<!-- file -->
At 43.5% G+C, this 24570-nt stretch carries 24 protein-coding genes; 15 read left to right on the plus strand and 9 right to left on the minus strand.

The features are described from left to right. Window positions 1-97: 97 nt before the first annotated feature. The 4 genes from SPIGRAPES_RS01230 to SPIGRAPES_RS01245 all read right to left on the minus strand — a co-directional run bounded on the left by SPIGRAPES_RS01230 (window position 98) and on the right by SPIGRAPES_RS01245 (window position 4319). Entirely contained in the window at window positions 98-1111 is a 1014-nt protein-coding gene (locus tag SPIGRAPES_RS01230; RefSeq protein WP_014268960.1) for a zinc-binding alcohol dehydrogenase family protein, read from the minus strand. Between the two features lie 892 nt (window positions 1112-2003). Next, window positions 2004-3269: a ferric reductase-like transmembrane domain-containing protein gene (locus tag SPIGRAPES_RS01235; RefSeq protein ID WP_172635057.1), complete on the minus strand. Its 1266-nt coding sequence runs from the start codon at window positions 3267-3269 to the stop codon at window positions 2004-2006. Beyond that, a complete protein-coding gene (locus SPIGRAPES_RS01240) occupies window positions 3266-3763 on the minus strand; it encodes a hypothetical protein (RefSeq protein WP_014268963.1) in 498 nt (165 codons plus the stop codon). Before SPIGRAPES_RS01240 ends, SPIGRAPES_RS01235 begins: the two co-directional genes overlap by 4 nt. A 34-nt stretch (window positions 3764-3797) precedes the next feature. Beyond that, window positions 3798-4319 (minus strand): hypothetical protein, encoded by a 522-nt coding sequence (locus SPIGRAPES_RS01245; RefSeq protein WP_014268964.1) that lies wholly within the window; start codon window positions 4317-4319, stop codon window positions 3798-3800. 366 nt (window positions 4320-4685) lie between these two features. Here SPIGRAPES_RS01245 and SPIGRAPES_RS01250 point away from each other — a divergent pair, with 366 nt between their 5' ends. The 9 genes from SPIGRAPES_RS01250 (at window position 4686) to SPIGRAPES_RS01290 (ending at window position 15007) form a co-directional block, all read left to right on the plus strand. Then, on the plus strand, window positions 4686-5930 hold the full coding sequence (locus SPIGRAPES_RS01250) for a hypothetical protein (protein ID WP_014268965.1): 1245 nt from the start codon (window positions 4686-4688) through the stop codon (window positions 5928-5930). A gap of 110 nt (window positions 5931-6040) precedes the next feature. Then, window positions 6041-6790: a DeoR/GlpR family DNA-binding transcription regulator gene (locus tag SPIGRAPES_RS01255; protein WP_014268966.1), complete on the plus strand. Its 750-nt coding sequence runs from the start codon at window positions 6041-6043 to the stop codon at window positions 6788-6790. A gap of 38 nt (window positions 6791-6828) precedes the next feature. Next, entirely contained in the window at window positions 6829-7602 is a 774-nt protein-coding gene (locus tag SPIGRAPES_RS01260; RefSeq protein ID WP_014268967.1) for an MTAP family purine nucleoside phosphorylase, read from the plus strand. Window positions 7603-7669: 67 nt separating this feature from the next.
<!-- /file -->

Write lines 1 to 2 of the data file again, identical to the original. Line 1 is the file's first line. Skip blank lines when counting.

At 43.5% G+C, this 24570-nt stretch carries 24 protein-coding genes; 15 read left to right on the plus strand and 9 right to left on the minus strand.

The features are described from left to right. Window positions 1-97: 97 nt before the first annotated feature. The 4 genes from SPIGRAPES_RS01230 to SPIGRAPES_RS01245 all read right to left on the minus strand — a co-directional run bounded on the left by SPIGRAPES_RS01230 (window position 98) and on the right by SPIGRAPES_RS01245 (window position 4319). Entirely contained in the window at window positions 98-1111 is a 1014-nt protein-coding gene (locus tag SPIGRAPES_RS01230; RefSeq protein WP_014268960.1) for a zinc-binding alcohol dehydrogenase family protein, read from the minus strand. Between the two features lie 892 nt (window positions 1112-2003). Next, window positions 2004-3269: a ferric reductase-like transmembrane domain-containing protein gene (locus tag SPIGRAPES_RS01235; RefSeq protein ID WP_172635057.1), complete on the minus strand. Its 1266-nt coding sequence runs from the start codon at window positions 3267-3269 to the stop codon at window positions 2004-2006. Beyond that, a complete protein-coding gene (locus SPIGRAPES_RS01240) occupies window positions 3266-3763 on the minus strand; it encodes a hypothetical protein (RefSeq protein WP_014268963.1) in 498 nt (165 codons plus the stop codon). Before SPIGRAPES_RS01240 ends, SPIGRAPES_RS01235 begins: the two co-directional genes overlap by 4 nt. A 34-nt stretch (window positions 3764-3797) precedes the next feature. Beyond that, window positions 3798-4319 (minus strand): hypothetical protein, encoded by a 522-nt coding sequence (locus SPIGRAPES_RS01245; RefSeq protein WP_014268964.1) that lies wholly within the window; start codon window positions 4317-4319, stop codon window positions 3798-3800. 366 nt (window positions 4320-4685) lie between these two features. Here SPIGRAPES_RS01245 and SPIGRAPES_RS01250 point away from each other — a divergent pair, with 366 nt between their 5' ends. The 9 genes from SPIGRAPES_RS01250 (at window position 4686) to SPIGRAPES_RS01290 (ending at window position 15007) form a co-directional block, all read left to right on the plus strand. Then, on the plus strand, window positions 4686-5930 hold the full coding sequence (locus SPIGRAPES_RS01250) for a hypothetical protein (protein ID WP_014268965.1): 1245 nt from the start codon (window positions 4686-4688) through the stop codon (window positions 5928-5930). A gap of 110 nt (window positions 5931-6040) precedes the next feature. Then, window positions 6041-6790: a DeoR/GlpR family DNA-binding transcription regulator gene (locus tag SPIGRAPES_RS01255; protein WP_014268966.1), complete on the plus strand. Its 750-nt coding sequence runs from the start codon at window positions 6041-6043 to the stop codon at window positions 6788-6790. A gap of 38 nt (window positions 6791-6828) precedes the next feature. Next, entirely contained in the window at window positions 6829-7602 is a 774-nt protein-coding gene (locus tag SPIGRAPES_RS01260; RefSeq protein ID WP_014268967.1) for an MTAP family purine nucleoside phosphorylase, read from the plus strand. Window positions 7603-7669: 67 nt separating this feature from the next.